On Tuesday, the 2022 Kenya Demographic and Health Survey (KDHS) showed that the average number of children a Kenyan woman is bearing has dropped from 6.7 in 1989 to 3.4 in 2022, thanks to greater use of modern contraceptive methods.
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The KDHS shows that 66 percent of married women were using a modern birth control method, boosting efforts to stabilize the population.
The unmet need for contraceptives had declined from 35 percent to 14 percent while skilled birth attendance increased from 66 percent in 2014 to 89 percent in 2022, leading to reduced maternal and infant mortalities, says the survey.
According to the survey, 46 percent of Kenyan women aged 15 to 49 have undergone a surgical procedure to cease childbearing, leading to a declining birth rate.
While acknowledging that 2 percent of married women in the country are unable to conceive, the survey notes that 30 percent of married women were keen on postponing childbearing.
Some of the reasons cited by the survey for the declining birth rate in Kenya include surging literacy levels among women and girls, rapid urbanization, changing cultural norms, and the quest for economic security among adult men and women.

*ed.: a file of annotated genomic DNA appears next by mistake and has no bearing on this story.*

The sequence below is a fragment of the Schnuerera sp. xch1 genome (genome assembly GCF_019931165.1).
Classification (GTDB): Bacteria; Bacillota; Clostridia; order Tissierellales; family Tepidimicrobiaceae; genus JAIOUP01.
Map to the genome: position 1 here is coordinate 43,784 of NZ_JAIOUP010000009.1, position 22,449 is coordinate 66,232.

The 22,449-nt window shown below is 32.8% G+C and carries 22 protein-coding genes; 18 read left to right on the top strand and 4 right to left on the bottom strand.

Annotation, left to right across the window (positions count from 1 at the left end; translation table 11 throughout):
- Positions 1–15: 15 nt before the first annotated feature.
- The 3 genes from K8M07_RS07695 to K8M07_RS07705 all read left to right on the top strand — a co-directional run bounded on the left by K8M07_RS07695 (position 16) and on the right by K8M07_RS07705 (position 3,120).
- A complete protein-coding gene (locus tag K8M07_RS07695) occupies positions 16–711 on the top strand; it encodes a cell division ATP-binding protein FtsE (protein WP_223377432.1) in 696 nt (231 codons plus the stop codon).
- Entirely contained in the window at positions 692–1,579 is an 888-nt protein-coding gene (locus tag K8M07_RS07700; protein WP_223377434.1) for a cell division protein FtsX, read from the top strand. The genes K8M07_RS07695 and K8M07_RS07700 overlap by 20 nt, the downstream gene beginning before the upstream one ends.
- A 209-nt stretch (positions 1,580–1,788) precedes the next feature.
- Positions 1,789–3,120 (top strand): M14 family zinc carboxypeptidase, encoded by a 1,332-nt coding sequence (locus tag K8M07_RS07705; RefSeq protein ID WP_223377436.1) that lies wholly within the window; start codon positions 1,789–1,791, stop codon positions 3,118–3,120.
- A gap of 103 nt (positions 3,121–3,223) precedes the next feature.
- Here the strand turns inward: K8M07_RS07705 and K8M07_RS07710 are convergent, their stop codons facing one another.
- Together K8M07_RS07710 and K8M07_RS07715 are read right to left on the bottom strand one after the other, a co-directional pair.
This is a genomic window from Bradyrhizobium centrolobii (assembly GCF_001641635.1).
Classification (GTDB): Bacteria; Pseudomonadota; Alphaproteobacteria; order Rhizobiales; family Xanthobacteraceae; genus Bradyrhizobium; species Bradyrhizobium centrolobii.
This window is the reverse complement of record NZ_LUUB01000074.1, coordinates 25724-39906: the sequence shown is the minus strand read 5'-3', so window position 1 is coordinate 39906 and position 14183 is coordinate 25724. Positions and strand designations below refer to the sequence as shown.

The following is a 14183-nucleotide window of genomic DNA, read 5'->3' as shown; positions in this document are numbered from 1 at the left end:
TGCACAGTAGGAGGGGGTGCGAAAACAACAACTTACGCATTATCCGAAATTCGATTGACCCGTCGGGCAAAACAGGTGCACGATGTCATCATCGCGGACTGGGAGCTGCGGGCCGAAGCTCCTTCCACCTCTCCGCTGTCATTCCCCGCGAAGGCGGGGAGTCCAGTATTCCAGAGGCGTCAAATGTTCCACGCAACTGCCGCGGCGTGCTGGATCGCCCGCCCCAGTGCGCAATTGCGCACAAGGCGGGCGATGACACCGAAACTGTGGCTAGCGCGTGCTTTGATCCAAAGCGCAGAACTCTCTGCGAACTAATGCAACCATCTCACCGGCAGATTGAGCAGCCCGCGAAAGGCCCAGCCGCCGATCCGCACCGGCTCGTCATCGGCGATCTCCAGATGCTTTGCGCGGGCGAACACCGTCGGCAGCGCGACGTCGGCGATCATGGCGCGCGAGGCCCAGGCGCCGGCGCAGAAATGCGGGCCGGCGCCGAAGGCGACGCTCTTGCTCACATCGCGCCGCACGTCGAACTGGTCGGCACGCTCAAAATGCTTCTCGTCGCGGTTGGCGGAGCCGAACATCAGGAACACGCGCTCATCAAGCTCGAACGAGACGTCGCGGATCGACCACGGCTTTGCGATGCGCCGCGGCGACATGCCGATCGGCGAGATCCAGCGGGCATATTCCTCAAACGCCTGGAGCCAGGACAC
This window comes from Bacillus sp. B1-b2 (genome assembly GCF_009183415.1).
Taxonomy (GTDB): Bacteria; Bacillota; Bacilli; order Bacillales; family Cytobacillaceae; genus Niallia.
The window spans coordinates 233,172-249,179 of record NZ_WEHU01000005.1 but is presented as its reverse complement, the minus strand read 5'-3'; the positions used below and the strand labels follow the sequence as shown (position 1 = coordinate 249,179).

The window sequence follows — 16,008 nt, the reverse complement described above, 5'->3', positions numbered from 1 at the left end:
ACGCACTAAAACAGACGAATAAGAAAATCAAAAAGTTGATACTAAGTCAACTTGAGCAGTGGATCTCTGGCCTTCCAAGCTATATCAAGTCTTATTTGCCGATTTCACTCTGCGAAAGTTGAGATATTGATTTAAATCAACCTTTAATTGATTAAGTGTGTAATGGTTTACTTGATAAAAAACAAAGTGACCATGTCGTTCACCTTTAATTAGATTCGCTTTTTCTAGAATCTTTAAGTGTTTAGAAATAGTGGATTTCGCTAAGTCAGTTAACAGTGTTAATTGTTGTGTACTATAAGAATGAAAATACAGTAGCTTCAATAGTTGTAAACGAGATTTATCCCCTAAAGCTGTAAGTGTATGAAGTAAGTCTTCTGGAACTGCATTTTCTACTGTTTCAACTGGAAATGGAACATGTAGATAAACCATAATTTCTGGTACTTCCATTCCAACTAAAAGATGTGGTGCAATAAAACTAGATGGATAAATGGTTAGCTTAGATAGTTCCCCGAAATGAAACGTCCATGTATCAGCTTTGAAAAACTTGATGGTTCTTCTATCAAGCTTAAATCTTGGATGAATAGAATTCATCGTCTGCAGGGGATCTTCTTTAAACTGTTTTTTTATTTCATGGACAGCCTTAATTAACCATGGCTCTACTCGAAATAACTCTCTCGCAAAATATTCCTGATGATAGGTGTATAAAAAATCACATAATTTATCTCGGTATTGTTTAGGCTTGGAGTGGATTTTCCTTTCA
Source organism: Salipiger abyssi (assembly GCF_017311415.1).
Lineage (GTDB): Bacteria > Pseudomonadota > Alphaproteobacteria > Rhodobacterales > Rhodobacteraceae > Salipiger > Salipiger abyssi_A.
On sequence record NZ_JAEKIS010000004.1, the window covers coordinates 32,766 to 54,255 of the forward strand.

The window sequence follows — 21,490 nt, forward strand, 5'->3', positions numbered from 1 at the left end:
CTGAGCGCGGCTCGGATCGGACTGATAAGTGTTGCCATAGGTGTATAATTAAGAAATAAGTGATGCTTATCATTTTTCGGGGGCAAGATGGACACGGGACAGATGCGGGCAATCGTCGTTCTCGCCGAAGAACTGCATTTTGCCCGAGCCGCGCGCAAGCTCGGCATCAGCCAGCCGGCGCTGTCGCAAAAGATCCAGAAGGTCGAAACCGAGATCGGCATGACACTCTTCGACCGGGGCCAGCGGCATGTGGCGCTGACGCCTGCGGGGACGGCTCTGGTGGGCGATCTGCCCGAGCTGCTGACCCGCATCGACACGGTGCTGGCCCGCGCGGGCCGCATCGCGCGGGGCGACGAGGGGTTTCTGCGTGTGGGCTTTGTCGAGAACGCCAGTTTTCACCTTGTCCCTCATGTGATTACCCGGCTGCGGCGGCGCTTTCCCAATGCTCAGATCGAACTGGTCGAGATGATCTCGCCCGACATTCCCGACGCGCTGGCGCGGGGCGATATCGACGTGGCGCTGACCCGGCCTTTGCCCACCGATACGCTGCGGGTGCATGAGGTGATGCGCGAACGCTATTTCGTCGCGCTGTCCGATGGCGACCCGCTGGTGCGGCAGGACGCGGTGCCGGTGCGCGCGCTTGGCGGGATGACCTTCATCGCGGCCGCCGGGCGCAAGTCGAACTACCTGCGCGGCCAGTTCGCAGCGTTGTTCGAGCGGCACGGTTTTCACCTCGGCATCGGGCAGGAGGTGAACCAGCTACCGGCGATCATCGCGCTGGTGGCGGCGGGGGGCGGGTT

Macdonald Obudho, the director of Kenya National Bureau of Statistics (KNBS), believed that targeted policy and financing interventions have contributed to the declining fertility rate, amid improved economic and health outcomes for both men and women.
Investments in skilled birth attendance, childhood immunization, improved access to safe drinking water, and nutritional support have boosted the health of women and children in the country. A revitalized war against malaria, HIV and AIDS, pneumonia, tuberculosis, and micronutrient deficiency has also boosted survival rates for mothers and newborn babies.
Currently, Kenya's population stands at 47.5 million, based on the results of the 2019 Population and Housing Census.